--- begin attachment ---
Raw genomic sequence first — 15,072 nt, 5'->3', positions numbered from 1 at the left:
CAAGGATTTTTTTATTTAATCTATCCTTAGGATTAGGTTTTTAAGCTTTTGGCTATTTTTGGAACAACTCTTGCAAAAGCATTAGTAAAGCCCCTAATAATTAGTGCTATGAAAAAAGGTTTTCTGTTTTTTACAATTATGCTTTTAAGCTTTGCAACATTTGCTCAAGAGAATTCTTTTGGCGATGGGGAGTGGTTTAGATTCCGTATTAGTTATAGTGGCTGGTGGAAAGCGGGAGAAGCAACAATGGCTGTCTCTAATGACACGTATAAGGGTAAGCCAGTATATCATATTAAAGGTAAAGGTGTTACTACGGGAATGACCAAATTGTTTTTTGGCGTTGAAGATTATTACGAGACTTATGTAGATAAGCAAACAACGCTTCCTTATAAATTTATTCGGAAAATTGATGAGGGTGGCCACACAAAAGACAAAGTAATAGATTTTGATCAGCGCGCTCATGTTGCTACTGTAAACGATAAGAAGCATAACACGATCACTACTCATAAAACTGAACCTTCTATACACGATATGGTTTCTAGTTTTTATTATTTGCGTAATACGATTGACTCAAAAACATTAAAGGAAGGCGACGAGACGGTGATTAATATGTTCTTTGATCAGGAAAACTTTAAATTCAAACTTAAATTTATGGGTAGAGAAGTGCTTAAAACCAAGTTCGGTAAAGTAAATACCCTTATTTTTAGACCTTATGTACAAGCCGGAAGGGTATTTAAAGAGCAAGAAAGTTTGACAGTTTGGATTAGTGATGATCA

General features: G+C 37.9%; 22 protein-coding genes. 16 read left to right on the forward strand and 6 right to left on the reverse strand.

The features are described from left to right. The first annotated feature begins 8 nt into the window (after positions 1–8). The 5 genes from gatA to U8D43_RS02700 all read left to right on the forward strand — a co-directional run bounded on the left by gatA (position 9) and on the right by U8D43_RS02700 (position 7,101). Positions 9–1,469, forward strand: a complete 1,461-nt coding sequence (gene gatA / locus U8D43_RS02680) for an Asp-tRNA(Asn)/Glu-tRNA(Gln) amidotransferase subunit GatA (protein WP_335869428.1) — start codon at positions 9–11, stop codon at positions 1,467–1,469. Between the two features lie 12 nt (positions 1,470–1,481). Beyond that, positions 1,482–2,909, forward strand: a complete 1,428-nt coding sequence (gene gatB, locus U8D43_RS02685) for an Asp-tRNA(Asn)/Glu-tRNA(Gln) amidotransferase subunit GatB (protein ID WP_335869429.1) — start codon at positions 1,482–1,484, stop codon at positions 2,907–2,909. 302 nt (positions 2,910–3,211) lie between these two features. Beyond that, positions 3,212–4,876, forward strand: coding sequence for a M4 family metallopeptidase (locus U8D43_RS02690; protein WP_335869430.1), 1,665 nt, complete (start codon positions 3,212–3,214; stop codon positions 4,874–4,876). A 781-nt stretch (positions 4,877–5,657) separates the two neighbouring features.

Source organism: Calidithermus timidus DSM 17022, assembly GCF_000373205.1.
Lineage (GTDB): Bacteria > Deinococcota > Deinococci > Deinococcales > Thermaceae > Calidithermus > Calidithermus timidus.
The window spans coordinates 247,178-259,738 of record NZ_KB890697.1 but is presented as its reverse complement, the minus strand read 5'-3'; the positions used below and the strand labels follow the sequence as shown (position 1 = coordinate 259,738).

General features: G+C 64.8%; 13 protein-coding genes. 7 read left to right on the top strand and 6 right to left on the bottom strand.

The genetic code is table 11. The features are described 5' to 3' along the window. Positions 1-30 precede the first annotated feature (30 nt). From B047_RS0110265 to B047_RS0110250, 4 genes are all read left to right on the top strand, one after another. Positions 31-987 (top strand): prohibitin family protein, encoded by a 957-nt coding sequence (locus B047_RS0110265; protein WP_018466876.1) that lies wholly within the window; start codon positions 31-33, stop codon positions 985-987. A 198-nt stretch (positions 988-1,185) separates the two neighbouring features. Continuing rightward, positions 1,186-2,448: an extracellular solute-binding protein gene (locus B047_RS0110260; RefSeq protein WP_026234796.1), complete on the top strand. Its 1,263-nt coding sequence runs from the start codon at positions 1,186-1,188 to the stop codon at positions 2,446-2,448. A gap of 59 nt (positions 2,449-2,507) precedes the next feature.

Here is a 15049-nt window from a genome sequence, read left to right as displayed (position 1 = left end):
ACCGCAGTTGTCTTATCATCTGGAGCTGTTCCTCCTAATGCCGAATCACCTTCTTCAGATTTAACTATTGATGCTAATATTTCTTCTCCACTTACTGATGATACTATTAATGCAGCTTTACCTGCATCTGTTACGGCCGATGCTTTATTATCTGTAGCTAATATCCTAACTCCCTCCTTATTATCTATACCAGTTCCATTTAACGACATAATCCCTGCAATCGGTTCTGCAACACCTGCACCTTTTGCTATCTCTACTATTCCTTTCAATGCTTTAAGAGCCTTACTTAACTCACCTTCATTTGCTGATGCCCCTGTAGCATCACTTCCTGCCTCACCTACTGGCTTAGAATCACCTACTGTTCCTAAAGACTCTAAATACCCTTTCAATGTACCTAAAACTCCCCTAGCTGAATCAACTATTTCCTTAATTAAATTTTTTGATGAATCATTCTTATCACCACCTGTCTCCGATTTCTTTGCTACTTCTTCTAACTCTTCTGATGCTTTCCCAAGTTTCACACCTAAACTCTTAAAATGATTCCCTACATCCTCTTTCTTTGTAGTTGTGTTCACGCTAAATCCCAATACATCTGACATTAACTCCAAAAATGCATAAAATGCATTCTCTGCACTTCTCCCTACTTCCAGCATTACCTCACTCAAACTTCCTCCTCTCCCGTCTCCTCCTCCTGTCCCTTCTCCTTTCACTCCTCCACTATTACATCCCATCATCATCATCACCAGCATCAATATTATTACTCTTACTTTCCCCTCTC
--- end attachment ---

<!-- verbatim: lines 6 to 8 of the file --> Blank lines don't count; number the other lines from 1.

Lineage (GTDB): Bacteria > Deinococcota > Deinococci > Deinococcales > Thermaceae > Calidithermus > Calidithermus timidus.
The window spans coordinates 247,178-259,738 of record NZ_KB890697.1 but is presented as its reverse complement, the minus strand read 5'-3'; the positions used below and the strand labels follow the sequence as shown (position 1 = coordinate 259,738).

General features: G+C 64.8%; 13 protein-coding genes. 7 read left to right on the top strand and 6 right to left on the bottom strand.